Feelings in the workplace are still a taboo for many people, even though they play a crucial role in the daily life of every company. Emotional intelligence expert Vivian Dittmar knows how consciously dealing with difficult feelings can help teams move forward.
While until recently it was quite normal for managers to vent their pent-up emotions on employees from time to time, this solution is less and less acceptable today. Managers are therefore challenged to find a new way of dealing with difficult emotions – especially if they want to retain highly qualified and correspondingly self-confident employees in the long term. The same applies among colleagues, of course. Because saying goodbye to command-and-control behavior also means that more relationships are lived at eye level – as a result of which feelings and emotions suddenly take on a new significance.
Emotional baggage distort our perception
Dealing with emotional baggage poses a particular challenge. Everyone carries unfelt feelings from the past around with them in their emotional backpack. And even if we would like it to be so, unfortunately this baggage cannot simply be handed in to the doorman. We have to deal with it constantly – whether we are aware of it or not. In concrete terms, this means that time and again things happen that trigger inappropriate reactions in us. Unfortunately, we often don’t even notice this or only when it’s too late. Our perception becomes distorted, our emotional control fails, we become unobjective and irrational.
Often it’s just little things that set these reactions in motion: a colleague who shows up late for a meeting. A certain way our boss reminds us of a deadline. An email that accidentally went out without an attachment. What we don’t usually realize is that these emotional processes don’t actually belong in the current situation. They are remnants from long past experiences that we have not processed. That’s why people react so differently to stress factors. What drives one person up the wall is not an issue for another.
Emotional baggage burden professional and private relationships
These unprocessed experiences are waiting in our backpack for an opportunity to be felt. Yet it is not at all healthy for our system to carry them around with us for decades. But what would be good for our emotional healing is not necessarily good for our relationships. On the contrary, professional and private relationships can suffer greatly if emotional baggage keeps coming into play – especially if we are not aware of it.
Recognizing emotional activations in ourselves and others is the first step to developing a new way of dealing with these challenging situations. I like to compare emotional charges in conflict situations to drinking and driving: If I know I’m driving drunk, that’s bad enough. But if I don’t realize that I’m drunk, it’s infinitely more dangerous. And of course, an awareness that I’m not quite myself right now is a prerequisite for not getting behind the wheel or having important arguments in this state.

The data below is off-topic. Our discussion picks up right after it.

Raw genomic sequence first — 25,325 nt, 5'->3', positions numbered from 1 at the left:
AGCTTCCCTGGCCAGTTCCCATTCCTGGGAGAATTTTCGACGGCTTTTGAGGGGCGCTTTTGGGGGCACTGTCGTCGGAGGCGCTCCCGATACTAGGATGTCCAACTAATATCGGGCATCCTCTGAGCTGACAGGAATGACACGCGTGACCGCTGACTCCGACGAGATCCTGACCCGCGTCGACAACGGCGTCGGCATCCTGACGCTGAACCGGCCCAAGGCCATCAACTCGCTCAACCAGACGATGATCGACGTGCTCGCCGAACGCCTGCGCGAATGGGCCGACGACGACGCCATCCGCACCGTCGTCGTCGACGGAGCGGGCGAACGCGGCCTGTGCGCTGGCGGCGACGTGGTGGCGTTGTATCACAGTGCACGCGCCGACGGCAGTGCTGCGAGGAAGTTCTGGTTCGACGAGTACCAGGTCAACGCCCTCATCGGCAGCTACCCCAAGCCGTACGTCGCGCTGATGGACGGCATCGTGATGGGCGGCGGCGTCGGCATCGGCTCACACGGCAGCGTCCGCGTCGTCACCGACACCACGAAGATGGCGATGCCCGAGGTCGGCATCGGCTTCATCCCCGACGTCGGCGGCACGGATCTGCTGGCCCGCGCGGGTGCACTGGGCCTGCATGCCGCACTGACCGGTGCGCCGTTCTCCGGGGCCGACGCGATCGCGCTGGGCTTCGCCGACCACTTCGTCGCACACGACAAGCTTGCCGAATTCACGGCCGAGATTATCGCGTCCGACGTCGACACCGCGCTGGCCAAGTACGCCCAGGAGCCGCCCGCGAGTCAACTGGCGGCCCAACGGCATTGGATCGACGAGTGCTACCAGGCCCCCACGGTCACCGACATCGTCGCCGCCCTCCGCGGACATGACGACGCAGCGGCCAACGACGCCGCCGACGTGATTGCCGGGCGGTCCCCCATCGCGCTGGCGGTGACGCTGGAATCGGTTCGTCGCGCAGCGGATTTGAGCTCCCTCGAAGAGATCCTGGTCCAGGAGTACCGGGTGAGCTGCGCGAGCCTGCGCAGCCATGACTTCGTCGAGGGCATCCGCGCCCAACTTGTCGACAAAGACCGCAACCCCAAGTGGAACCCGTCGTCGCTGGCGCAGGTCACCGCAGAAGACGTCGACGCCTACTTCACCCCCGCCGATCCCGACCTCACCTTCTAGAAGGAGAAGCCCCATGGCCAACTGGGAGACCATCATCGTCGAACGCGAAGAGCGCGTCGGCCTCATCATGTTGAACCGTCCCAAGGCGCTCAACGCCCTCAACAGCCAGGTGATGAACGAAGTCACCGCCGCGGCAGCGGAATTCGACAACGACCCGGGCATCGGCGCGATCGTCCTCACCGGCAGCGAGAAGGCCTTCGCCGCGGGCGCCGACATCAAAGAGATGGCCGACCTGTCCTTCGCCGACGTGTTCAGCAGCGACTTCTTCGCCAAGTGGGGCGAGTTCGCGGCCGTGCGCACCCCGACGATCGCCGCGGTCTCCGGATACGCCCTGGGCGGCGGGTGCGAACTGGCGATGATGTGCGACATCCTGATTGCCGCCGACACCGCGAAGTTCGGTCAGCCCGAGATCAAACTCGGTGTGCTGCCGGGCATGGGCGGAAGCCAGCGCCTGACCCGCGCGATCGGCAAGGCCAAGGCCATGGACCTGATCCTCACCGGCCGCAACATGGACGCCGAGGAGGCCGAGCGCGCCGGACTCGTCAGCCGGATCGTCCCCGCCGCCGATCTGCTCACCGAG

Out of the drama loop
But how do we recognize emotional activation? Common symptoms are: tunnel vision, change in voice pitch, increased pulse, thought carousel, strong emotionality or even the sudden absence of any feeling.
Once we’ve identified what’s going on, it’s a matter of developing a new way of dealing with the difficult baggage. The gossiping round at the coffee machine is a proven way to give us temporary relief, but real clarification and development does not happen through it. To resolve the conflict between what would be good for our backpack and what our relationships can tolerate, I recommend conscious unloading. In very simplified terms, this means getting everything off your chest for five minutes in a confidential setting and thereby returning to a clarified inner state.
Unlike gossiping, this is not about talking badly about others, but about feeling exactly what emotions the other person’s behavior triggers in me. A small but subtle difference. In this context, conscious discharge relies on familiarity: our conversation or discharge partner is not only bound to absolute secrecy towards third parties, he or she is also not allowed to address me about what has been said. This prevents what we let out in an unfiltered manner from blowing up in our faces afterwards.
In many companies, emotions officially play no role
In my work with teams, I experience that there are huge differences today when it comes to emotional competence. Unfortunately, in many companies emotions do not officially play a role, but for this very reason they dominate everything to a certain extent subliminally. In other companies, it is common practice for employees and managers to speak openly when emotional baggage are up to mischief. The good thing is that everyone can make a start on the subject of emotional hygiene by beginning to consciously deal with his or her own old burdens. Which leads to more serenity and ease with the activations of others and sets a new standard of maturity that can be inspiring for other team members.
Vivian Dittmar is founder of the Be The Change Foundation For Cultural Change and author of several books on feelings, relationships and consciousness. Her childhood and adolescence on three continents in different social contexts allowed her to develop an early awareness of the global challenges of our time and are her drive to find and implement holistic solutions. Her book successes include The Power of Feelings, The Emotional Backpack and Your Inner GPS.